The NBA’s mid-winter classic has come and gone. It was a marvelous weekend of activity, flare and entertainment. We touch on some of the highlights from a live L.A. weekend at NBA All-Star including:
All-Star Saturday Night
- Competitors like Joel Embiid and Al Horford seemed out of place or uninterested in the Skills Competition but it was nice to see Spencer Dinwiddie put Brooklyn back on the map. What improvements can be made to the Skills Competition or is the event destined to maintain its current format no matter what?
- The three-point contest has been the saving grace for Saturday night in many of the most recent all-star weekends but alas that was not the case for 2018. Devin Booker defeated Klay Thompson in the final but watching guys like Paul George and Kyle Lowry struggle was hard to watch. Watching shooters shoot is only fun if they are on target. We look at what went wrong and examine why some of the best shooters didn’t participate.
- While Donovan Mitchell became a media darling and captured the Slam Dunk contest it was awkward because he didn’t complete the best dunk of the night. Dennis Smith Jr. and Larry Nance Jr. both threw down more difficult dunks than Mitchell but early mishaps cost them the crown. Victor Oladipo tried to capitalize on the hype of Black Panther but failed to deliver the same mystique. The slam dunk competition was sorely missing Zach LaVine and Aaron Gordon but the question still remains regarding the event’s current relevance.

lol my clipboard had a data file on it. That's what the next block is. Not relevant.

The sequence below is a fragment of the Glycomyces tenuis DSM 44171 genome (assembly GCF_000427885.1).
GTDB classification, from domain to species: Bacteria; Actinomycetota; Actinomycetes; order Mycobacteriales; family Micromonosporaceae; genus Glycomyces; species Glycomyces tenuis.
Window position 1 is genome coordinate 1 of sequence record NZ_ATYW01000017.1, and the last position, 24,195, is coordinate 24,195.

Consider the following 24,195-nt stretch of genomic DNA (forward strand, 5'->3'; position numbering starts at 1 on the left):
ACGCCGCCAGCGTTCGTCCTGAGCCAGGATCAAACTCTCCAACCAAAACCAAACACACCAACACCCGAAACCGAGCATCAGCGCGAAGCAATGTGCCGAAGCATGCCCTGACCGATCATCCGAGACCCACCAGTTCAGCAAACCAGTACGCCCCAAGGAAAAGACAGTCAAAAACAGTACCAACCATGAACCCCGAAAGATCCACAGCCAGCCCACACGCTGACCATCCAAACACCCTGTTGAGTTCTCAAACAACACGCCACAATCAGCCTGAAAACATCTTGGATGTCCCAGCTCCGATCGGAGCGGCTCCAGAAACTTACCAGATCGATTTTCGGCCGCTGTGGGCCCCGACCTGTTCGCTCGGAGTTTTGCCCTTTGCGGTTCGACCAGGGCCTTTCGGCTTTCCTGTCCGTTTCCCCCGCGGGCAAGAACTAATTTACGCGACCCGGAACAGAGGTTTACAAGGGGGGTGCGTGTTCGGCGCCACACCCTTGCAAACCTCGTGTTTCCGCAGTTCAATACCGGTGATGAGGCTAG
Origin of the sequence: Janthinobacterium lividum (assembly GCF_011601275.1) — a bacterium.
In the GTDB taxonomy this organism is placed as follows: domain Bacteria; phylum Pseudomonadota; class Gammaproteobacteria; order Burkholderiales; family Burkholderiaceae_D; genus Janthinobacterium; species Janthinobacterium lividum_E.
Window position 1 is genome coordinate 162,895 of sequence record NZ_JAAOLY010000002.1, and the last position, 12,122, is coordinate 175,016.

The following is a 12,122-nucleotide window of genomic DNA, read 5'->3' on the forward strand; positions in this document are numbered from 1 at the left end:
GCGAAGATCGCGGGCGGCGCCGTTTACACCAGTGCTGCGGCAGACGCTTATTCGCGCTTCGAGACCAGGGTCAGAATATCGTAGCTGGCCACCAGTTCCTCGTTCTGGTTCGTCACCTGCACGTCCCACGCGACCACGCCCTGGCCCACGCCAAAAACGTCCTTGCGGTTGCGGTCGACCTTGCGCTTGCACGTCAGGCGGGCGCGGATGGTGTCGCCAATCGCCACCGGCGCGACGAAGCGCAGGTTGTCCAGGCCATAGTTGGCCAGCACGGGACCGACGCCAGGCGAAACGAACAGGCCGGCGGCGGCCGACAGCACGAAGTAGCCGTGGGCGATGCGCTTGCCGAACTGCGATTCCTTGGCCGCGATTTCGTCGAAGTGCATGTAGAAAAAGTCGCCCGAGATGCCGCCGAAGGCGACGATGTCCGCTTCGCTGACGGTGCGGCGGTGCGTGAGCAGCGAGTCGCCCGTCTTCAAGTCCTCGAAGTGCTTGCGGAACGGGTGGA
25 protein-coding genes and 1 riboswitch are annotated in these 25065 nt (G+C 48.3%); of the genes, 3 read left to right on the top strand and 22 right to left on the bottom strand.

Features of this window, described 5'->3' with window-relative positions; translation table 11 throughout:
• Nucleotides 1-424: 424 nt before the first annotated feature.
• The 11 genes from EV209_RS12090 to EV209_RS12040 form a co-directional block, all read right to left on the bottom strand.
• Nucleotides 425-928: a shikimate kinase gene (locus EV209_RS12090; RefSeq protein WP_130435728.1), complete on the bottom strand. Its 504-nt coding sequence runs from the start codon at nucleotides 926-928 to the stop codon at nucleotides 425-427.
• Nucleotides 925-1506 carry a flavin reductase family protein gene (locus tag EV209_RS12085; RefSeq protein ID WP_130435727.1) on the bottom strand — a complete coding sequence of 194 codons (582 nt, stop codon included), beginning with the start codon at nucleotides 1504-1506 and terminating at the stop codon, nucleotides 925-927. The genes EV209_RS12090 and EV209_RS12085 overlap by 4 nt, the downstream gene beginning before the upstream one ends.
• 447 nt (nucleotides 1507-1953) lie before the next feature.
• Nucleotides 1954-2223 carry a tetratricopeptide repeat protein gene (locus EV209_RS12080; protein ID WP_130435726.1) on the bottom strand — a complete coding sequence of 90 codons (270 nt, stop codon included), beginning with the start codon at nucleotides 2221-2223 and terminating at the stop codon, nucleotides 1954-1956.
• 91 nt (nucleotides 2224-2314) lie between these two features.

All-Star Sunday Night
- LeBron James won the MVP in a mostly spirited contested that came down to the last second. The new format drew some ire from traditionalist but actually panned out on television. Will next year yield the same results, especially if James and Stephen Curry are named captains again? Could Kevin Durant or James Harden potentially earn the nod as captain with such a heavy fan influence on the vote? We debate the good, the bad and the OK from the actual All-Star Sunday game.